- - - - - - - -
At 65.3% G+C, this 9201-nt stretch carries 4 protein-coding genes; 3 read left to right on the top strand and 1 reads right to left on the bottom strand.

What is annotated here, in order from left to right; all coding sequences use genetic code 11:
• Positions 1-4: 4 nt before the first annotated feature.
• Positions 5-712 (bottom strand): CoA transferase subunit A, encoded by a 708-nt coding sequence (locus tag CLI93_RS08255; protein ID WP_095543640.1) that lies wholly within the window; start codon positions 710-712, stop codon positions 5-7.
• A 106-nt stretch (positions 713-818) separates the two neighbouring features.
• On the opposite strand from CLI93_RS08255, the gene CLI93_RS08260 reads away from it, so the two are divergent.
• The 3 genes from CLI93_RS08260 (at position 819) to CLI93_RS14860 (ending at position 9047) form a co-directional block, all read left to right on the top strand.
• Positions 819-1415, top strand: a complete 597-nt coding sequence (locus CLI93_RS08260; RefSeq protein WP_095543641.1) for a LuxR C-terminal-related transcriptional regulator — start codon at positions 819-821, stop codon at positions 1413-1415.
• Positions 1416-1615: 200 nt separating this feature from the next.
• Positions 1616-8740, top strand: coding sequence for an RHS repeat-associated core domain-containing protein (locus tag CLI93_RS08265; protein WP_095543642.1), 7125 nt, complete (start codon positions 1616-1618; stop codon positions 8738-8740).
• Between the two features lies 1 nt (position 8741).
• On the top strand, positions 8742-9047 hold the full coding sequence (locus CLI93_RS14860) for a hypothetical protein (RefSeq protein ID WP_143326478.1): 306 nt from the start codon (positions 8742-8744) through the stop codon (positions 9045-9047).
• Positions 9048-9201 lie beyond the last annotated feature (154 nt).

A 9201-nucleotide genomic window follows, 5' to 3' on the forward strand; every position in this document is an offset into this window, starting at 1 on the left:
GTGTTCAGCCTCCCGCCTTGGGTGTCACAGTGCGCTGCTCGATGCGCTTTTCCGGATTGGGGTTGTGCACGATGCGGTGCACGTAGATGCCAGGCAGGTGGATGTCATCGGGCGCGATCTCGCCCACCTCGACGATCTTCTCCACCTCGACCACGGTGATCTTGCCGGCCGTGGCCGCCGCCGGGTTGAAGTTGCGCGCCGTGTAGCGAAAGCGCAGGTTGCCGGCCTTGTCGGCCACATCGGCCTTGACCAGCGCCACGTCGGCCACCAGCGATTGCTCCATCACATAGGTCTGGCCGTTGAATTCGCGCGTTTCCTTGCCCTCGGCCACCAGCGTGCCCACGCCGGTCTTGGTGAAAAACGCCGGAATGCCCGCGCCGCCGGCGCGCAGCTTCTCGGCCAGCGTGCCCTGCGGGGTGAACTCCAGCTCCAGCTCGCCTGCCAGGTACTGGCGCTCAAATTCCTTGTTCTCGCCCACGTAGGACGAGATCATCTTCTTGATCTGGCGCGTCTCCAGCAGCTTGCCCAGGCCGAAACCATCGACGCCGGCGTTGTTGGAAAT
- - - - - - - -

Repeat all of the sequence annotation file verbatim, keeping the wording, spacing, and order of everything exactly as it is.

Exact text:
At 65.3% G+C, this 9201-nt stretch carries 4 protein-coding genes; 3 read left to right on the top strand and 1 reads right to left on the bottom strand.

What is annotated here, in order from left to right; all coding sequences use genetic code 11:
• Positions 1-4: 4 nt before the first annotated feature.
• Positions 5-712 (bottom strand): CoA transferase subunit A, encoded by a 708-nt coding sequence (locus tag CLI93_RS08255; protein ID WP_095543640.1) that lies wholly within the window; start codon positions 710-712, stop codon positions 5-7.
• A 106-nt stretch (positions 713-818) separates the two neighbouring features.
• On the opposite strand from CLI93_RS08255, the gene CLI93_RS08260 reads away from it, so the two are divergent.
• The 3 genes from CLI93_RS08260 (at position 819) to CLI93_RS14860 (ending at position 9047) form a co-directional block, all read left to right on the top strand.
• Positions 819-1415, top strand: a complete 597-nt coding sequence (locus CLI93_RS08260; RefSeq protein WP_095543641.1) for a LuxR C-terminal-related transcriptional regulator — start codon at positions 819-821, stop codon at positions 1413-1415.
• Positions 1416-1615: 200 nt separating this feature from the next.
• Positions 1616-8740, top strand: coding sequence for an RHS repeat-associated core domain-containing protein (locus tag CLI93_RS08265; protein WP_095543642.1), 7125 nt, complete (start codon positions 1616-1618; stop codon positions 8738-8740).
• Between the two features lies 1 nt (position 8741).
• On the top strand, positions 8742-9047 hold the full coding sequence (locus CLI93_RS14860) for a hypothetical protein (RefSeq protein ID WP_143326478.1): 306 nt from the start codon (positions 8742-8744) through the stop codon (positions 9045-9047).
• Positions 9048-9201 lie beyond the last annotated feature (154 nt).

A 9201-nucleotide genomic window follows, 5' to 3' on the forward strand; every position in this document is an offset into this window, starting at 1 on the left:
GTGTTCAGCCTCCCGCCTTGGGTGTCACAGTGCGCTGCTCGATGCGCTTTTCCGGATTGGGGTTGTGCACGATGCGGTGCACGTAGATGCCAGGCAGGTGGATGTCATCGGGCGCGATCTCGCCCACCTCGACGATCTTCTCCACCTCGACCACGGTGATCTTGCCGGCCGTGGCCGCCGCCGGGTTGAAGTTGCGCGCCGTGTAGCGAAAGCGCAGGTTGCCGGCCTTGTCGGCCACATCGGCCTTGACCAGCGCCACGTCGGCCACCAGCGATTGCTCCATCACATAGGTCTGGCCGTTGAATTCGCGCGTTTCCTTGCCCTCGGCCACCAGCGTGCCCACGCCGGTCTTGGTGAAAAACGCCGGAATGCCCGCGCCGCCGGCGCGCAGCTTCTCGGCCAGCGTGCCCTGCGGGGTGAACTCCAGCTCCAGCTCGCCTGCCAGGTACTGGCGCTCAAATTCCTTGTTCTCGCCCACGTAGGACGAGATCATCTTCTTGATCTGGCGCGTCTCCAGCAGCTTGCCCAGGCCGAAACCATCGACGCCGGCGTTGTTGGAAAT